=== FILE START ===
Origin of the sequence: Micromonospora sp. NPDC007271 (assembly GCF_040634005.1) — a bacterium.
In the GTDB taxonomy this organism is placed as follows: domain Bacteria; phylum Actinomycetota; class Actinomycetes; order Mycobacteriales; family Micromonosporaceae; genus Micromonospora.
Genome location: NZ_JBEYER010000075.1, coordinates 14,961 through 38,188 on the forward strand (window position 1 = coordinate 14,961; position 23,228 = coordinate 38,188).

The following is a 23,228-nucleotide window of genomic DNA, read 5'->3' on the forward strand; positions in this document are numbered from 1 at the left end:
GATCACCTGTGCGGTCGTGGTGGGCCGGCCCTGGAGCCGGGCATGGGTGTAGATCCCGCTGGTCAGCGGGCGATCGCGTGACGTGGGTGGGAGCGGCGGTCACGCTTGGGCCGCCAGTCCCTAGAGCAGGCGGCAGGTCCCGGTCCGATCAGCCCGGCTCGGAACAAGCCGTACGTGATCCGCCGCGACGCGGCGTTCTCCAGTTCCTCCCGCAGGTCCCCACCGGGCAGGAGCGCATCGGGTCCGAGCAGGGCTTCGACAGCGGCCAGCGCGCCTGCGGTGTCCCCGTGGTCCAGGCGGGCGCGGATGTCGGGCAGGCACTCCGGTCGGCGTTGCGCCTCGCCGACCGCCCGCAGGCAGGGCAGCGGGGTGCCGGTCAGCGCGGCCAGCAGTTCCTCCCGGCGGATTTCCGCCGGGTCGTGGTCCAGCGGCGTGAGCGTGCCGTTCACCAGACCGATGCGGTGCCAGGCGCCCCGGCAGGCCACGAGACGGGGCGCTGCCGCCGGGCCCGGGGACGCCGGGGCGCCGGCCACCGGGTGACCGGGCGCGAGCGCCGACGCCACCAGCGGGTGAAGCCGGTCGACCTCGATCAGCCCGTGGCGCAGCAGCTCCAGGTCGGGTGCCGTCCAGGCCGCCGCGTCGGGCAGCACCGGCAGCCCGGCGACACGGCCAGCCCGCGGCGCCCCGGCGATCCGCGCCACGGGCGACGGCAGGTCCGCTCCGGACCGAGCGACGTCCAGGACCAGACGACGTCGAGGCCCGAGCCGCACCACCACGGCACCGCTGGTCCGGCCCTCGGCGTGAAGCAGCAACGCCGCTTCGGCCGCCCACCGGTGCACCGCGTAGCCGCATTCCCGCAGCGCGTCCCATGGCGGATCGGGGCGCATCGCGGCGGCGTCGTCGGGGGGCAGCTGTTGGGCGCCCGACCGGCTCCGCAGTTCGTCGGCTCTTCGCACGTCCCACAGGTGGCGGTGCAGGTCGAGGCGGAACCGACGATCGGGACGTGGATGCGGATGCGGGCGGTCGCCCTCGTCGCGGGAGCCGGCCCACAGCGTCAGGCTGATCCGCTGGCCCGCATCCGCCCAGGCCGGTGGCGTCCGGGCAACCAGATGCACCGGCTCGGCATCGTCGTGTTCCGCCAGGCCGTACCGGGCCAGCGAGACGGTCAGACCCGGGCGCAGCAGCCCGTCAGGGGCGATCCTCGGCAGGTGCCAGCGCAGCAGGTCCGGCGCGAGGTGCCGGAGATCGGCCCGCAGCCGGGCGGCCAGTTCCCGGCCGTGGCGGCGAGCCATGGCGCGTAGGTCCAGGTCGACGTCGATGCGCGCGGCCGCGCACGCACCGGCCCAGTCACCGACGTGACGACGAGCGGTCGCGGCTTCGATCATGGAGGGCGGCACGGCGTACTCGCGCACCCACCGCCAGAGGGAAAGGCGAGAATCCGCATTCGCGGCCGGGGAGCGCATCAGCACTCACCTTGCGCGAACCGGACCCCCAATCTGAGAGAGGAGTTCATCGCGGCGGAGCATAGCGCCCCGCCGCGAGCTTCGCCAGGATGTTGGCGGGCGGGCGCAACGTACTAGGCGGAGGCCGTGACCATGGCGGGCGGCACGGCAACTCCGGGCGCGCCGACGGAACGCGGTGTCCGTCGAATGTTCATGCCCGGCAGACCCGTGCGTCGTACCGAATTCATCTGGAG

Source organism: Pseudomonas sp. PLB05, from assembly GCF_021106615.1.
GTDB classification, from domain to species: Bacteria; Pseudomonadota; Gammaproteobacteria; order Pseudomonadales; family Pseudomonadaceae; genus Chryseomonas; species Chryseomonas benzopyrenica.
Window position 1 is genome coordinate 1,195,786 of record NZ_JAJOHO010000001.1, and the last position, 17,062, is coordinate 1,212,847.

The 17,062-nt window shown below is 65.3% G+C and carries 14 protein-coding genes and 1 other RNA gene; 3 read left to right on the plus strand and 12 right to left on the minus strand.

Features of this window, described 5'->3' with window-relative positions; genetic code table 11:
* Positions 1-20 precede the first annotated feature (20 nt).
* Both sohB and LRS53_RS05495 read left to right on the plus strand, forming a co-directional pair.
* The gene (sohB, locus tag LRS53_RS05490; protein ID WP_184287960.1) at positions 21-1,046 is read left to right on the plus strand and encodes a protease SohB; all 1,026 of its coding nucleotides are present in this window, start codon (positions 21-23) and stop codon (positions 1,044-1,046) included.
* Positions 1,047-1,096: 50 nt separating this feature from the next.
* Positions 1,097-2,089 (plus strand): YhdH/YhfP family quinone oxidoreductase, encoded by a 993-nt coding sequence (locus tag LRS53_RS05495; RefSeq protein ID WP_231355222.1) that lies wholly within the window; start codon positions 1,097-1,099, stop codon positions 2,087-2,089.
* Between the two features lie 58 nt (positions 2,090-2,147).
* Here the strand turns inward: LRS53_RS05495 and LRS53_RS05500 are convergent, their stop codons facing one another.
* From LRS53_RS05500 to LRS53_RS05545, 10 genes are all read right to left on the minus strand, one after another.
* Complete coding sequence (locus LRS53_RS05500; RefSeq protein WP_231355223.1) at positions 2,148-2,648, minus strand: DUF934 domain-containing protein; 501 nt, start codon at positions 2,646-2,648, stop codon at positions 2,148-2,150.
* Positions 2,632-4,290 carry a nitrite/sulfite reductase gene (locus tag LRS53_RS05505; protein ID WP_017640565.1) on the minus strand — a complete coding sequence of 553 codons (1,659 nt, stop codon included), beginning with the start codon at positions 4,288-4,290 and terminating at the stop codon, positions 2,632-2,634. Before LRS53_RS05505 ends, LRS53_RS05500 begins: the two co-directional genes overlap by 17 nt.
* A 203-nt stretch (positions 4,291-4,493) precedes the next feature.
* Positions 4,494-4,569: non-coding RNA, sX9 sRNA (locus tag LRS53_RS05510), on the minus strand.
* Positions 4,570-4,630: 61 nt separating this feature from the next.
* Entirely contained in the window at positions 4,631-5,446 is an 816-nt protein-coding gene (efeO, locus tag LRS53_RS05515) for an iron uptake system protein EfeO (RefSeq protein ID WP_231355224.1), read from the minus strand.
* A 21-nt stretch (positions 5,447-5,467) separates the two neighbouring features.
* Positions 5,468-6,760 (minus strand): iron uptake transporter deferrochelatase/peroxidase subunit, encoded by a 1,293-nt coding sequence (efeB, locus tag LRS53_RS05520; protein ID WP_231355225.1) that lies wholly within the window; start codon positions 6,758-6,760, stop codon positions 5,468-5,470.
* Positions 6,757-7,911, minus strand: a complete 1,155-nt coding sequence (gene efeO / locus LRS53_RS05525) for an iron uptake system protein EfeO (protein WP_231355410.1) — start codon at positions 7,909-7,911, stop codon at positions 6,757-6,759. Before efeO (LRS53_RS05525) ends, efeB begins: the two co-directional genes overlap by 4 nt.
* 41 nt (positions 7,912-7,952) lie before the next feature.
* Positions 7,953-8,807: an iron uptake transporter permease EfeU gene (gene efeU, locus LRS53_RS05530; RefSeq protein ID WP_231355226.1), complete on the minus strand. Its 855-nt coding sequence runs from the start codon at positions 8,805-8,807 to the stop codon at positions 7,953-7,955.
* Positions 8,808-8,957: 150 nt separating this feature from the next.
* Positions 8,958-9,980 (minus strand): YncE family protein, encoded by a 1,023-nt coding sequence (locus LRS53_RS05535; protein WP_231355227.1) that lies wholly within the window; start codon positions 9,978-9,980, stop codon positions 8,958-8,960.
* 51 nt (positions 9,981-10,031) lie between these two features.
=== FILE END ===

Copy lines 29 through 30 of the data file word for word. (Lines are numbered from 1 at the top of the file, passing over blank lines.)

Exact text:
* Positions 7,953-8,807: an iron uptake transporter permease EfeU gene (gene efeU, locus LRS53_RS05530; RefSeq protein ID WP_231355226.1), complete on the minus strand. Its 855-nt coding sequence runs from the start codon at positions 8,805-8,807 to the stop codon at positions 7,953-7,955.
* Positions 8,808-8,957: 150 nt separating this feature from the next.